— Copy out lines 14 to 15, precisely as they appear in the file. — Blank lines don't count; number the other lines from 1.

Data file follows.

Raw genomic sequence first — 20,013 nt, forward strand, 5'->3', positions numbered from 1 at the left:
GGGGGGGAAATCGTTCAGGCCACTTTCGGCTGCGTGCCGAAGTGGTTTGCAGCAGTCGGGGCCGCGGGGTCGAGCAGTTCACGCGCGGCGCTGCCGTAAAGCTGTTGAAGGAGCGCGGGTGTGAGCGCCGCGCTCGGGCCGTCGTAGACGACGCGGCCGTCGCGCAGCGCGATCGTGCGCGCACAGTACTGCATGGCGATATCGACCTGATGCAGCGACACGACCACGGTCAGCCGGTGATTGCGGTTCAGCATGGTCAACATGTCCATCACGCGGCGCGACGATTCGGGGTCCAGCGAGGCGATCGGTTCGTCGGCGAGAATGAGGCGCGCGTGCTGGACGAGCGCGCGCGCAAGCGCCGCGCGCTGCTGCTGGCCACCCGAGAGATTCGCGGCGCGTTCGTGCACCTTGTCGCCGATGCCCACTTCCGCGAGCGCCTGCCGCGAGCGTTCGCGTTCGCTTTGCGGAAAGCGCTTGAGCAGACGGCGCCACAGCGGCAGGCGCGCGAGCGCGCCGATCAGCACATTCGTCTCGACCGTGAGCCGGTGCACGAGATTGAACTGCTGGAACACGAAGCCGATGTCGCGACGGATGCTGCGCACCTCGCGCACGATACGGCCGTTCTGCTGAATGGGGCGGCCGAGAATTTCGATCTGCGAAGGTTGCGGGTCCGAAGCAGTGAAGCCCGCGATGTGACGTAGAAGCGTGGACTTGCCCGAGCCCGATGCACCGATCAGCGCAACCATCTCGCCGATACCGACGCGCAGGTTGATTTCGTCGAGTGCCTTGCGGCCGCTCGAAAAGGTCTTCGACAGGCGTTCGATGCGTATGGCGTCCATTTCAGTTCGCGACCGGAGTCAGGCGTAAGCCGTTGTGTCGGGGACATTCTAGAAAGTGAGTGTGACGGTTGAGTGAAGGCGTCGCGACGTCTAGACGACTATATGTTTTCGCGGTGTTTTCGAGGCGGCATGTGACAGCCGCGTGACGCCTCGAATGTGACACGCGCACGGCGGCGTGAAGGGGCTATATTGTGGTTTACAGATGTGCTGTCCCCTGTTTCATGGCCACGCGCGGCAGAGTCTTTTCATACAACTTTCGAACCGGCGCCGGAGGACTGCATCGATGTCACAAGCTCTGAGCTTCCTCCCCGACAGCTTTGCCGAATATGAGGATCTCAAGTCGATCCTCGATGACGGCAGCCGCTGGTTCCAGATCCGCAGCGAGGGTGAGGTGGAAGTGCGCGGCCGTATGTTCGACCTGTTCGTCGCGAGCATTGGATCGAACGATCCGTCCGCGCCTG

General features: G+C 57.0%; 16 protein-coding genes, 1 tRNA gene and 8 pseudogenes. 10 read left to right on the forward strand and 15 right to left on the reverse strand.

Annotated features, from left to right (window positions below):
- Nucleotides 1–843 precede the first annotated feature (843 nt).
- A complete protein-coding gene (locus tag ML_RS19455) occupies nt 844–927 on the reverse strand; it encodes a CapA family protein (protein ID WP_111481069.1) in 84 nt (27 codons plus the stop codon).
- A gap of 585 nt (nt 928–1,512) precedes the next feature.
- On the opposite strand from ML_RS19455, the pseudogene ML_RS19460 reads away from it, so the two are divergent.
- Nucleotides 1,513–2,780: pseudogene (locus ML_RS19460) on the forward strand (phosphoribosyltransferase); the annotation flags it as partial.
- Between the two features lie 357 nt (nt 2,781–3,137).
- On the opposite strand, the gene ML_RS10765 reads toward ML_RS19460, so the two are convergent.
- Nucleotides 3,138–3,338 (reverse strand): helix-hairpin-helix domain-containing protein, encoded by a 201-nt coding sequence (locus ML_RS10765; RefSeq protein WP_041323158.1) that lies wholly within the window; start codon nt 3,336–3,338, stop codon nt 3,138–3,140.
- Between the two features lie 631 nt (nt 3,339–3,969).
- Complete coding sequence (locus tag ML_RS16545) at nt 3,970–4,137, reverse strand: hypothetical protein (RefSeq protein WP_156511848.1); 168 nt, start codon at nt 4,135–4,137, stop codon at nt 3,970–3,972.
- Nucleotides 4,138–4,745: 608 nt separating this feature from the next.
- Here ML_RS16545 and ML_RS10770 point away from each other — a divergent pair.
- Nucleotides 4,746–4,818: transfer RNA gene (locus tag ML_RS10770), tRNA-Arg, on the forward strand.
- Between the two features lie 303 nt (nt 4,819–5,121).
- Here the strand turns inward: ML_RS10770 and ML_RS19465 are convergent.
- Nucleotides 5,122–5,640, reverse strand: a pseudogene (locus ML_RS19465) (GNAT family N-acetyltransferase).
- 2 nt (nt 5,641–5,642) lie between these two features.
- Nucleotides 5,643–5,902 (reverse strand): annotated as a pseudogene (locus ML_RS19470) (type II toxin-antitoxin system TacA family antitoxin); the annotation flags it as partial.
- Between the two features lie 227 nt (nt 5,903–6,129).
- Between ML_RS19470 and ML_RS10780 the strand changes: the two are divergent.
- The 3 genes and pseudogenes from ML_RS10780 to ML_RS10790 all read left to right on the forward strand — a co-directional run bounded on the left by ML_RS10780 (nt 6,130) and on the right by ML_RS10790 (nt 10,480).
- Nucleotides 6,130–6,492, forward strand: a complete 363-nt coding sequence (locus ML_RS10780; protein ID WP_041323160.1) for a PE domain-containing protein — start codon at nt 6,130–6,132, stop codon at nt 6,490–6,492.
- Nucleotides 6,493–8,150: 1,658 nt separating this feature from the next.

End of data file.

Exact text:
- Complete coding sequence (locus tag ML_RS16545) at nt 3,970–4,137, reverse strand: hypothetical protein (RefSeq protein WP_156511848.1); 168 nt, start codon at nt 4,135–4,137, stop codon at nt 3,970–3,972.
- Nucleotides 4,138–4,745: 608 nt separating this feature from the next.